It’s been almost 10 years since Areli Hernandez received her first US government work permit in her mailbox. Hernandez remembers staring at her own photograph and touching the scripted name on the card in disbelief, feeling that a long-sought dream had finally materialized.
But earlier this week, the program that gives temporary deportation relief to Hernandez and hundreds of thousands of other immigrants known as Dreamers, allowing a chance to live and work legally in the US, came under threat once again in a federal court.
Nine Republican-led states asked Judge Andrew Hanen in Texas to end the Deferred Action for Childhood Arrivals (Daca) policy, a request that if successful would stop nearly 600,000 immigrants brought to the US as undocumented children from being able to renew their work permits and continue to be protected from potential deportation.
“I can’t plan ahead because my future consists of judges’ decisions,” said Hernandez, who was born in Mexico City and brought to the US at the age of five in the late 1980s. Hernandez was referring to her own Daca status, which is set to expire later this year. “I want to make choices that don’t depend on my card and an expiration date.”
The latest filing from the coalition of states led by Texas denounced Daca as “unlawful” and “unconstitutional”. The states urged Hanen to strike down the program, which was fortified by the Biden administration as a federal regulation last year after originally being created by the Obama administration in 2012.
Since its implementation, Daca has lifted the threat of deportation for approximately 825,000 individuals lacking legal status who were brought to the US by age 16 and before 15 June 2007, have studied in a US school or served in the military and don’t have a serious criminal record.
The name Dreamers originated with a bill first proposed in the 2001-2002 Congress, the Development, Relief and Education for Alien Minors (Dream) Act, but which did not pass. Obama referred to these so-called Dreamers as “young people, who, for all intents and purposes, are Americans”.
Daca was meant to be a stopgap until Congress passed immigration reform legislation and put Dreamers like Hernandez on a path to US citizenship. That has not happened and instead the program – and Dreamers’ futures – end up batted back and forth by the courts.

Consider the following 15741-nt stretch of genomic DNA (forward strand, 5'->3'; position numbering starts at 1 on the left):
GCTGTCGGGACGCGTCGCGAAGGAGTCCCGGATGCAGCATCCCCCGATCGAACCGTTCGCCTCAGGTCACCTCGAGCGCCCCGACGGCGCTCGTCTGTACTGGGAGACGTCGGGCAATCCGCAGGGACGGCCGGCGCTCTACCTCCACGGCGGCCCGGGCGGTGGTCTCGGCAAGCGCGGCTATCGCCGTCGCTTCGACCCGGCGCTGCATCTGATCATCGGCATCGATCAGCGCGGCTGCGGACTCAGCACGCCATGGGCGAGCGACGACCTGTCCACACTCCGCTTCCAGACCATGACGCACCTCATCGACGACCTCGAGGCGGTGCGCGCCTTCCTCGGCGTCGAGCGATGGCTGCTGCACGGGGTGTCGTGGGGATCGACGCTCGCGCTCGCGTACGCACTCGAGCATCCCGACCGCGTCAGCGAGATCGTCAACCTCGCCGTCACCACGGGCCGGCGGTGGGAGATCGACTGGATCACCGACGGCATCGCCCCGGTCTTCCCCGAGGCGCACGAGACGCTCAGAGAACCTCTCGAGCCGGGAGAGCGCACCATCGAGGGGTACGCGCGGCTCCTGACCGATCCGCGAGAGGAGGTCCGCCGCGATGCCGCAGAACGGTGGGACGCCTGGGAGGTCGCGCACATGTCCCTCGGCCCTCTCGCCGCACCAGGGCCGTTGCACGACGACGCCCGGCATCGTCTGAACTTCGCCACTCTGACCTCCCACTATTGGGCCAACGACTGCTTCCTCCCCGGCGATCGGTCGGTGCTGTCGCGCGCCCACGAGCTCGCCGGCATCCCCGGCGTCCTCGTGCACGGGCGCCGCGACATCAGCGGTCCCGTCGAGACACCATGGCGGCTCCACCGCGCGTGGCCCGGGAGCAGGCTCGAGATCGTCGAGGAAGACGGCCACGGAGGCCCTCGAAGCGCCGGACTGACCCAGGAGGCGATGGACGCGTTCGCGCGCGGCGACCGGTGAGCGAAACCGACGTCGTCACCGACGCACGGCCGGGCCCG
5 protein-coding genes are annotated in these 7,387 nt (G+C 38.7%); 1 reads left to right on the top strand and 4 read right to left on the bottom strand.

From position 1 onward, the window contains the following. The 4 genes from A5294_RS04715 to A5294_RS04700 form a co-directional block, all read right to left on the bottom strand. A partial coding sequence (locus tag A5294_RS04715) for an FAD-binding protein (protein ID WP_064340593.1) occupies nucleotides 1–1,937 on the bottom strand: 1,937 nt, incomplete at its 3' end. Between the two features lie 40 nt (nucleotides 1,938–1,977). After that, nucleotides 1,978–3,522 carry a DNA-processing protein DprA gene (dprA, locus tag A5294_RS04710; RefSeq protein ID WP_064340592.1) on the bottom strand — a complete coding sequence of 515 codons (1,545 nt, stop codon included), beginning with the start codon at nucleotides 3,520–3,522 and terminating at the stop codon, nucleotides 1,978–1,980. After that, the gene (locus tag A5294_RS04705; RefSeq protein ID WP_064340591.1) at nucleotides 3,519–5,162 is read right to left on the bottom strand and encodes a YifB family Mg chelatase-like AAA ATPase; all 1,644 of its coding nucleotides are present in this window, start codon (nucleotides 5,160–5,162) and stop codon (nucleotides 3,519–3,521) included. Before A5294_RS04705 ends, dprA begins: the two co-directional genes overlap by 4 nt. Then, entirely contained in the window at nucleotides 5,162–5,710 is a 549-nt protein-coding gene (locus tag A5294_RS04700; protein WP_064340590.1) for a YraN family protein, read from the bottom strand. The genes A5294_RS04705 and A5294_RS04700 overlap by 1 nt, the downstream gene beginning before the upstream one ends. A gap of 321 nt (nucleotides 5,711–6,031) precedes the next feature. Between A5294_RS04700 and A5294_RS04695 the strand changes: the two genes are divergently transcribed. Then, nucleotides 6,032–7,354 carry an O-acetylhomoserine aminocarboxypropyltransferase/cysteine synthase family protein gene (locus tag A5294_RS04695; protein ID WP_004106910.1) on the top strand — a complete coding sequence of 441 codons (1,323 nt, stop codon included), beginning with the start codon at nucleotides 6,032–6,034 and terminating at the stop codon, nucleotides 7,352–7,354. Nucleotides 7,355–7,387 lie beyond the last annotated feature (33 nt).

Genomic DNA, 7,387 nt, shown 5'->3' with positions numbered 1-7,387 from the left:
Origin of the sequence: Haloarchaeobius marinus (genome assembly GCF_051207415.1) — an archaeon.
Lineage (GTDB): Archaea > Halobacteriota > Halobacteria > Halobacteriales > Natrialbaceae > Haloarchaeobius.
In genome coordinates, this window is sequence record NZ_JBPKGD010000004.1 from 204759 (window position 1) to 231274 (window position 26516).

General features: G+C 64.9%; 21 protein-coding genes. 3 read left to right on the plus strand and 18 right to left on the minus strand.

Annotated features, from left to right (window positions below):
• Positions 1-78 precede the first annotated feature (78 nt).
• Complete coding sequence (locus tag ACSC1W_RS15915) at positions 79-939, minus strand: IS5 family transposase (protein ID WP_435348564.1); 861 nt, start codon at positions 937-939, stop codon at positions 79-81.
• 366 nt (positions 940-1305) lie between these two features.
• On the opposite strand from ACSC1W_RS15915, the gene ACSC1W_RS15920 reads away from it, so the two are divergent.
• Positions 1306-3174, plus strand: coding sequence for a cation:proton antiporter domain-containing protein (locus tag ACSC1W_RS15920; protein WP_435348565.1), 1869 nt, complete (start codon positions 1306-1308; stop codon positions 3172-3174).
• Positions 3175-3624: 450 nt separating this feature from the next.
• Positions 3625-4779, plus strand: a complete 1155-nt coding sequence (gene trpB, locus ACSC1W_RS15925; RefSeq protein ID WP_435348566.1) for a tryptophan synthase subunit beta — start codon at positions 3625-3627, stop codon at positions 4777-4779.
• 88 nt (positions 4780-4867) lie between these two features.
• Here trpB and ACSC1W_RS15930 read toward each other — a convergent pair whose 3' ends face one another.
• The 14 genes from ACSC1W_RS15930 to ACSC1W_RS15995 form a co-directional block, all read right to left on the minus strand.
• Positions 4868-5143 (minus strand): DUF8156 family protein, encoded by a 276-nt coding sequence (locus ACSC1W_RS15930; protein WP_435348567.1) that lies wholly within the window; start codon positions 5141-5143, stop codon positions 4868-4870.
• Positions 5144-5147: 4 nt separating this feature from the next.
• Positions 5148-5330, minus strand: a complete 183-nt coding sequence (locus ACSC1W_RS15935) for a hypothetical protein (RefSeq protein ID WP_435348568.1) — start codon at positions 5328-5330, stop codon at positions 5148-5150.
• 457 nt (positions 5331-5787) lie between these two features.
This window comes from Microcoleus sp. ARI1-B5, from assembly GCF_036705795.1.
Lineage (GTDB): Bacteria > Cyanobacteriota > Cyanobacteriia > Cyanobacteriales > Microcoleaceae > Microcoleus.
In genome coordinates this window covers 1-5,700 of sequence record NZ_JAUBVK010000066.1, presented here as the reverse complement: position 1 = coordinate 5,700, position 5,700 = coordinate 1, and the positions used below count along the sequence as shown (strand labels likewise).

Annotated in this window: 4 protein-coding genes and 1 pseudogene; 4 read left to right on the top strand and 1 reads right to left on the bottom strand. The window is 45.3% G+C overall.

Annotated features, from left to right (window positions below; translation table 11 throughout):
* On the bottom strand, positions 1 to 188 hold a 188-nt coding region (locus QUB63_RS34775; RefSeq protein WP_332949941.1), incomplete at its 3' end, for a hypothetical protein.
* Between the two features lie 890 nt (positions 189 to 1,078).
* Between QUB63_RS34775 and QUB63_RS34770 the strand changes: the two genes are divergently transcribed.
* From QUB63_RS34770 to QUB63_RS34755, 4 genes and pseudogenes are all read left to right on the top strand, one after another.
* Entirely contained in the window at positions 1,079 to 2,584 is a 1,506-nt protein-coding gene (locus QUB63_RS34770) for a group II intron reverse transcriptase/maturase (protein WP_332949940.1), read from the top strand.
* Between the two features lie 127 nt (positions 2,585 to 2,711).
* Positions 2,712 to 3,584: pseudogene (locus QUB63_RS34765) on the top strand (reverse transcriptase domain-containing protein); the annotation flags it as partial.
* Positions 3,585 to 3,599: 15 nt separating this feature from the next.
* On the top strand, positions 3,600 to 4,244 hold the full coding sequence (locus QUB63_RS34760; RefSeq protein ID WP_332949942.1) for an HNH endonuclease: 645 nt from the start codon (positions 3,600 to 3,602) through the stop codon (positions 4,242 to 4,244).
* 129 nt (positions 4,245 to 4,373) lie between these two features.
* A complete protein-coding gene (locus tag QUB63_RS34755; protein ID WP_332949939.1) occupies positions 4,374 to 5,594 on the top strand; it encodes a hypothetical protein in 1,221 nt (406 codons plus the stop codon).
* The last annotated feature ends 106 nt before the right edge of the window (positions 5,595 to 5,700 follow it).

Last year Kevin McCarthy, now speaker of the House, called “amnesty” for undocumented immigrants a “nonstarter” and the only immigration policy his Republican House majority would support was “securing” the US-Mexico border.
Then-rival presidential candidate Joe Biden pledged that he would change things, saying: “As president, I will immediately work to make Daca permanent by sending a bill to Congress on day one of my administration.”
Biden did so, but immigration reform legislation is still stuck in Congress. Then states hostile to Daca persuaded Hanen in July 2021 to ban new applicants.
Hernandez was a student in southern California in the early 2000s, before Daca.
She told the Guardian this week: “I learned that I couldn’t be a social worker because in order to apply for a license I needed a social security number,” adding that as an undocumented immigrant: “I was also looking at programs that had federal grants that required US citizenship, and again, I couldn’t.”
She worked as a janitor before graduating in psychology from California State University, Northridge, then spent years working under weekly or monthly contracts in jobs unrelated to her degree.
It wasn’t until Hernandez, 39, became a Daca recipient in 2013 that she landed a full-time position at the non-profit Coalition for Humane Immigrant Rights of Los Angeles (Chirla), where she earned enough to do a master’s in public administration, and is now director of executive affairs.
Many of the almost 600,000 current Dreamers are essential workers who have supported the nation’s classrooms and hospitals throughout the Covid-19 pandemic. They are also sports stars, award-winning journalists and academics, or successful in countless other walks of life.
Dreamers pump billions into the US economy and, according to the progressive thinktank the Center for American Progress, households with Daca recipients pay almost $10bn in taxes each year.
When the Dream Act was introduced on Capitol Hill in 2001, Juliana Macedo do Nascimento coincidentally arrived in Buena Park, Orange county, California, from Brazil at the age of 14.
Since 2001 at least 11 versions of the Dream Act have been introduced in Congress but never passed.
“We really see the cruelty of what Texas and the other plaintiffs are asking for, it’s just anti-immigrant rhetoric,” said Macedo do Nascimento, who now lives in Baltimore. “It’s all part of this narrative that mostly brown people shouldn’t be in this country.”
Her current Daca protections expire in March 2024 and Dreamers once again wait in anxious limbo, first for Hanen’s ruling then, if he agrees to shut down Daca, the likely Biden appeal all the way back up to the now-conservative-controlled supreme court.
“Daca recipients are allowed to buy houses, buy cars, and have these long-term debts,” said Macedo do Nascimento, 37, referring to the typical American burdens of student loans, mortgages and vehicle financing. “But we can’t plan a family. We deserve a path to citizenship, it will allow us to have a sense of security.”